This article appeared in the April 15, 2020 edition of the Monitor Daily.

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What if curators were teens? Museums try it.

It’s perhaps no surprise that museums would be different if they were run by teens. A few cities are getting a taste of what that looks like – and what young people value.

Melanie Stetson Freeman/Staff
Jadon Smith is one of six teen curators for “Black Histories, Black Futures," the first exhibition at the Museum of Fine Arts, Boston, curated entirely by high school students.

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When a group of young people was asked to curate an exhibition about black artists at Boston’s Museum of Fine Arts, the group chose to focus on the plurality of black experiences. 

Jadon Smith wanted viewers to “see the beauty in blackness,” but he also wanted to inspire young people to consider careers in the art world. He says if he could do it – with no art experience – then so can they. “I’m a city kid, just like them,” he says.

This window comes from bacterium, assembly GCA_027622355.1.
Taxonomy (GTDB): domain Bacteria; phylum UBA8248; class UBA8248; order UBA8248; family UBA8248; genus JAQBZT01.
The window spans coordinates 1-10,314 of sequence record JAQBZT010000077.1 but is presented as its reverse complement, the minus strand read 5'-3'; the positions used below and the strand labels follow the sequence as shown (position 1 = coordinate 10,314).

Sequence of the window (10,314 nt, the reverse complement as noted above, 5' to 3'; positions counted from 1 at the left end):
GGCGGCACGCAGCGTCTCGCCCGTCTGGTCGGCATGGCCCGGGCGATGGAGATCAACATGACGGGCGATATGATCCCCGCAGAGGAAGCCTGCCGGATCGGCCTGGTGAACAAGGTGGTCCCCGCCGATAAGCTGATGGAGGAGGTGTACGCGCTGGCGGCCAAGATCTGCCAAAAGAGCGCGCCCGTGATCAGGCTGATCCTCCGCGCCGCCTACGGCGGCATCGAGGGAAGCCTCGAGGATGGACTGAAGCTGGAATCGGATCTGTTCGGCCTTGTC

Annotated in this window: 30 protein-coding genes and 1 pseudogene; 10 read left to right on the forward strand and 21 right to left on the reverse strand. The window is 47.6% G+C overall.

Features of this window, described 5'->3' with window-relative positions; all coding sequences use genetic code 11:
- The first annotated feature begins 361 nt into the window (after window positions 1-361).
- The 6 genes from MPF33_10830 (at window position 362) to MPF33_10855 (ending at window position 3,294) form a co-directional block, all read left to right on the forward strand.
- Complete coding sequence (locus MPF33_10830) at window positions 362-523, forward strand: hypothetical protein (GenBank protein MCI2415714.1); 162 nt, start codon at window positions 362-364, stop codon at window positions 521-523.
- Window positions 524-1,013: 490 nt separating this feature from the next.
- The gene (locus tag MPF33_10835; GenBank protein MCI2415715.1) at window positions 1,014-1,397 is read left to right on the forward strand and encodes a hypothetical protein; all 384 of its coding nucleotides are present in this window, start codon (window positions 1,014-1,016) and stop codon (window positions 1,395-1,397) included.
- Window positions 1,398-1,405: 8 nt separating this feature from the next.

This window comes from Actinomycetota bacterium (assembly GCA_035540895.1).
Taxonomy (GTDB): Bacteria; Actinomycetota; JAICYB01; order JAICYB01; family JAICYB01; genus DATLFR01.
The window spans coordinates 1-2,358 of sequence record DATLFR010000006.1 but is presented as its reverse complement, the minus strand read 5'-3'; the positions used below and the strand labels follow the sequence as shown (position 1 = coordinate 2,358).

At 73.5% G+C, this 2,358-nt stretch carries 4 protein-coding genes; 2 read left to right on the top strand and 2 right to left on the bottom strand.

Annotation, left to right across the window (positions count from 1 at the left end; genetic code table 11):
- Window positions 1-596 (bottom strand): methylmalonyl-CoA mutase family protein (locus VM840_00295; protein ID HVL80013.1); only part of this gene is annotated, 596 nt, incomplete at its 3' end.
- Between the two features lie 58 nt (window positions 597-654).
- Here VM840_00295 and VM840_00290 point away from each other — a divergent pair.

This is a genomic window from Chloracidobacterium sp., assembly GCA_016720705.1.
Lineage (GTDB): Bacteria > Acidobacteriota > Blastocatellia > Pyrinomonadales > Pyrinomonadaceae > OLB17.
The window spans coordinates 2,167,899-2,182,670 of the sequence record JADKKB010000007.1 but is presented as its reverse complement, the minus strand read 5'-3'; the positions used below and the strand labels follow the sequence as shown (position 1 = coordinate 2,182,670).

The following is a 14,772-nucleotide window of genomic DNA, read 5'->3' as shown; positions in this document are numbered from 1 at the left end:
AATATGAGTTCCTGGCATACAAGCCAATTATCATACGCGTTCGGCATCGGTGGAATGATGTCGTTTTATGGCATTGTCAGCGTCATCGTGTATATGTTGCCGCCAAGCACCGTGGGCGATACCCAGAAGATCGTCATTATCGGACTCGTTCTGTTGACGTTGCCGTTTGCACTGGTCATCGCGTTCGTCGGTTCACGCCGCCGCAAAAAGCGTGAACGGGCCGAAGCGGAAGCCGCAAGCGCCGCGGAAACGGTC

“Black Histories, Black Futures” is the museum’s first exhibition curated entirely by high school students. It is the culmination of a partnership with local youth empowerment organizations, and reflects a growing trend, one that has museums working to engage and represent a more diverse population within the field of fine art. (The MFA is currently closed, but a “Making of” video about the exhibition is available online.)